Laid out along razorlike ridges of a high mountain wall, Cherrapunjee sits on the edge of the Himalayas, overlooking the pancake-flat plains of Bangladesh. The village was once feted as the wettest place on earth because of the prodigious monsoon rainfall. The road from Shillong to this tiny village passes through pretty scenery that becomes dramatic at the Dympep viewpoint, where a photogenic V-shape valley slits deeply into the plateau.
The grassy moors surrounding Cherrapunjee justify Meghalaya’s over-played ‘Scotland of the East’ tourist-office soubriquet, although they’re dotted with monoliths and scarred by quarrying. The Nohkalikai Falls are particularly dramatic, especially in the monsoon when their capacity increases 20-fold. You can see them from the viewpoint located on a plateau at the end of a mountain ridge 4.4km from Sohra market. Local taxis (₹50) shuttle passengers to the viewpoint. Much more impressive, however, is the series of ‘grand canyon’ valleys around the region, which plunge into deep lush chasms of tropical forest.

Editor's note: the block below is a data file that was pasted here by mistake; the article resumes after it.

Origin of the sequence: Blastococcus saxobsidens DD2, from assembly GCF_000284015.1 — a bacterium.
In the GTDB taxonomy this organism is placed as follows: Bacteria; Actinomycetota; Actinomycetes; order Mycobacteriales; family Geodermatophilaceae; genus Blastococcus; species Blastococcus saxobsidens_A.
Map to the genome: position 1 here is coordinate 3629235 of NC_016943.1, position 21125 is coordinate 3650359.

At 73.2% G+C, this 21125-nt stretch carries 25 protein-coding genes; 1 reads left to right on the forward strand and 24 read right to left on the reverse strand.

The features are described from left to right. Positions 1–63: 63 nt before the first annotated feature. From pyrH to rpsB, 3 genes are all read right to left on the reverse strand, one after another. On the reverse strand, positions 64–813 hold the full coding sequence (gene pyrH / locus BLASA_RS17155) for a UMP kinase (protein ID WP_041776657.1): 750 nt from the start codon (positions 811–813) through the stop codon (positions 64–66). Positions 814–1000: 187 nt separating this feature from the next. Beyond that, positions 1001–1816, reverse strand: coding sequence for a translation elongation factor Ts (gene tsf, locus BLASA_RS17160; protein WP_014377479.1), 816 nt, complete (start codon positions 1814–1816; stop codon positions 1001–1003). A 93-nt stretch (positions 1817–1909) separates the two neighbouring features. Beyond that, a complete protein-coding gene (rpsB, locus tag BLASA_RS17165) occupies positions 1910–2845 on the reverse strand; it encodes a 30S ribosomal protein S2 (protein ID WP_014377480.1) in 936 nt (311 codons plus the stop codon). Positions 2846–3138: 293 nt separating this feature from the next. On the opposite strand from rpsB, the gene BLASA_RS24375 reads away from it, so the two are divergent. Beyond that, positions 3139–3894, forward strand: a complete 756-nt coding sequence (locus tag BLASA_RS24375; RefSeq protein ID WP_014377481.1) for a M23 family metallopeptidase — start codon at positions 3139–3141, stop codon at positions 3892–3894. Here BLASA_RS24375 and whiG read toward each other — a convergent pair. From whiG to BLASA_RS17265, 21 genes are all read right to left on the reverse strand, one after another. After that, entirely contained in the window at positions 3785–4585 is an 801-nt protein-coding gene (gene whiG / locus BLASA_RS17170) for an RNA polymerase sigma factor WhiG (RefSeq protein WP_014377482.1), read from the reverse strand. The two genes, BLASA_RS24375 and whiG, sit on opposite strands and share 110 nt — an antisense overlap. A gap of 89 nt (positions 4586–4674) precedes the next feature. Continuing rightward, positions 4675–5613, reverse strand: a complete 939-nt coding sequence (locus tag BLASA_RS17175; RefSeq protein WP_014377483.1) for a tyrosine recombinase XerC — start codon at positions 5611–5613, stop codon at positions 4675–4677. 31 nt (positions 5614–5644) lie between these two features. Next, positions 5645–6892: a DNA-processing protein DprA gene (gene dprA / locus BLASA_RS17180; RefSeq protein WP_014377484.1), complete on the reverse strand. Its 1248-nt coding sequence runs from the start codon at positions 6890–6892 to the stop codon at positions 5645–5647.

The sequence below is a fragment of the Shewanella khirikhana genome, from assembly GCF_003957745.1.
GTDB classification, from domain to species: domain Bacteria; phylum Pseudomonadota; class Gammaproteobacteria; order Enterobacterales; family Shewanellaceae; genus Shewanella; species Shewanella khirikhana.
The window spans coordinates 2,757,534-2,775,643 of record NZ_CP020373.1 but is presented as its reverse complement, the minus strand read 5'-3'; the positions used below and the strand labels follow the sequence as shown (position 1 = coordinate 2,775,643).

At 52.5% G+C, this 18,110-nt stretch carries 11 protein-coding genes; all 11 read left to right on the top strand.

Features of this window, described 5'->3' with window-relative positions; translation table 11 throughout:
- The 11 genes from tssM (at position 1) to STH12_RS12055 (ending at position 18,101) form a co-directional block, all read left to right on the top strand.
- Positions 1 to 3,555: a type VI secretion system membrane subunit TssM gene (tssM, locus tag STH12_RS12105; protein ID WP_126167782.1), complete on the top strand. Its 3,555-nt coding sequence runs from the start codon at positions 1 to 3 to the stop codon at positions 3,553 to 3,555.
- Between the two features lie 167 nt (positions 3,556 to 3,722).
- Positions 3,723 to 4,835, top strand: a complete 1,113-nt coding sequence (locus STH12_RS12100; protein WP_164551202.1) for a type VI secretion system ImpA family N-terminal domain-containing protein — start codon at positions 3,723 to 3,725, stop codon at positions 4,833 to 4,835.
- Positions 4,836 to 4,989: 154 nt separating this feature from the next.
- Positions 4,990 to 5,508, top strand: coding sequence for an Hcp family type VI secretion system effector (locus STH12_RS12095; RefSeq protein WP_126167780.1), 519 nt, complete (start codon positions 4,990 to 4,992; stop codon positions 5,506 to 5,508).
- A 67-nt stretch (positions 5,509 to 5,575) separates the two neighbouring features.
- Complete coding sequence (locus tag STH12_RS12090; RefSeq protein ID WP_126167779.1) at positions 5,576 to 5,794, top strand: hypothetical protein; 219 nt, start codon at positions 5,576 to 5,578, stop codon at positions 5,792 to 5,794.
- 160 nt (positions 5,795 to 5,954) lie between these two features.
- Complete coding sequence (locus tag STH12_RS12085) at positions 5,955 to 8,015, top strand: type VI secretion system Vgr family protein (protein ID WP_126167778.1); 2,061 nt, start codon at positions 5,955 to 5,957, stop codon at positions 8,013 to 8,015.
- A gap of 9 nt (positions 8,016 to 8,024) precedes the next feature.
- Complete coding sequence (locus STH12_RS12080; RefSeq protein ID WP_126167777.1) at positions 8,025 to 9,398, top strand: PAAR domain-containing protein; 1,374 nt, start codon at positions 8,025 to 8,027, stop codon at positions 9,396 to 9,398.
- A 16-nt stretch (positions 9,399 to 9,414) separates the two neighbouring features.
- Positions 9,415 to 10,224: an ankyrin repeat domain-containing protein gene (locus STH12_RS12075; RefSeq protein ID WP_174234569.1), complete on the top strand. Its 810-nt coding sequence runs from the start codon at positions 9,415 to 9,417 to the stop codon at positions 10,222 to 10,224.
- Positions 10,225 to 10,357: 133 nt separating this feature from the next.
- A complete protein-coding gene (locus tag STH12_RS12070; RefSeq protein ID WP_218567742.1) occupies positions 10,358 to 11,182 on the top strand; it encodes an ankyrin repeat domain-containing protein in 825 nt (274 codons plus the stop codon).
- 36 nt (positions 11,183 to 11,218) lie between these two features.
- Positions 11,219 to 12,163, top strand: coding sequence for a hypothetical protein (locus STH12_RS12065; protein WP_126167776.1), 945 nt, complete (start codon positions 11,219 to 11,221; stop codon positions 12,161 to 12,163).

Although straggling for several kilometres, Cherrapunjee (known locally as Sohra) has a compact centre. Huddling beside the marketplace is the Sumo stand, with connections to Shillong (₹250, three hours).
It was a one day trip from Shillong. Arranged by Meghalaya Tourism. We covered total 8 places in a day and back to Shillong in the evening. All the places were full of nature. Lonely but awesome. :) :) Happy Travelling :) :)